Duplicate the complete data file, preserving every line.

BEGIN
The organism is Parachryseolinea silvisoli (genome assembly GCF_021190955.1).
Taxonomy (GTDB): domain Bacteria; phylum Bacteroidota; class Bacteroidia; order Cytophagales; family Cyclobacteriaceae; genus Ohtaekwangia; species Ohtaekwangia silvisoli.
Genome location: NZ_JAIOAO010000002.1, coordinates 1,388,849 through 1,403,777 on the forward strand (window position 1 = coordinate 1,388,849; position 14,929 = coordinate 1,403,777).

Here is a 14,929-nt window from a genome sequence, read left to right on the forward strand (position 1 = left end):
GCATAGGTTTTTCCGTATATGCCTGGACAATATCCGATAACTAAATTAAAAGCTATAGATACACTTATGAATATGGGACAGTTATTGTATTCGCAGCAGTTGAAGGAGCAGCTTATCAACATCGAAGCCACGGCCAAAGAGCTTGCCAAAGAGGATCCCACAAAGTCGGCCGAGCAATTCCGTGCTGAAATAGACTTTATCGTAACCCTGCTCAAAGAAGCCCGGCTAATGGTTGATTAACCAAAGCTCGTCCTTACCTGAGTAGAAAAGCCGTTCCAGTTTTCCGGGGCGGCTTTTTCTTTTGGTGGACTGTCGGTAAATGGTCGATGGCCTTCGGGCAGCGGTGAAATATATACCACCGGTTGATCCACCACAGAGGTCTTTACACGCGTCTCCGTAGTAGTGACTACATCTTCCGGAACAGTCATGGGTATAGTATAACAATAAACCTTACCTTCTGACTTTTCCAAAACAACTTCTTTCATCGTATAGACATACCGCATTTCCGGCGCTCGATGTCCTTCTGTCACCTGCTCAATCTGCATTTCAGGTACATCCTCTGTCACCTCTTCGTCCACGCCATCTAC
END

The organism is Parachryseolinea silvisoli (genome assembly GCF_021190955.1).
Taxonomy (GTDB): domain Bacteria; phylum Bacteroidota; class Bacteroidia; order Cytophagales; family Cyclobacteriaceae; genus Ohtaekwangia; species Ohtaekwangia silvisoli.
Genome location: NZ_JAIOAO010000002.1, coordinates 1,388,849 through 1,403,777 on the forward strand (window position 1 = coordinate 1,388,849; position 14,929 = coordinate 1,403,777).

Here is a 14,929-nt window from a genome sequence, read left to right on the forward strand (position 1 = left end):
GCATAGGTTTTTCCGTATATGCCTGGACAATATCCGATAACTAAATTAAAAGCTATAGATACACTTATGAATATGGGACAGTTATTGTATTCGCAGCAGTTGAAGGAGCAGCTTATCAACATCGAAGCCACGGCCAAAGAGCTTGCCAAAGAGGATCCCACAAAGTCGGCCGAGCAATTCCGTGCTGAAATAGACTTTATCGTAACCCTGCTCAAAGAAGCCCGGCTAATGGTTGATTAACCAAAGCTCGTCCTTACCTGAGTAGAAAAGCCGTTCCAGTTTTCCGGGGCGGCTTTTTCTTTTGGTGGACTGTCGGTAAATGGTCGATGGCCTTCGGGCAGCGGTGAAATATATACCACCGGTTGATCCACCACAGAGGTCTTTACACGCGTCTCCGTAGTAGTGACTACATCTTCCGGAACAGTCATGGGTATAGTATAACAATAAACCTTACCTTCTGACTTTTCCAAAACAACTTCTTTCATCGTATAGACATACCGCATTTCCGGCGCTCGATGTCCTTCTGTCACCTGCTCAATCTGCATTTCAGGTACATCCTCTGTCACCTCTTCGTCCACGCCATCTAC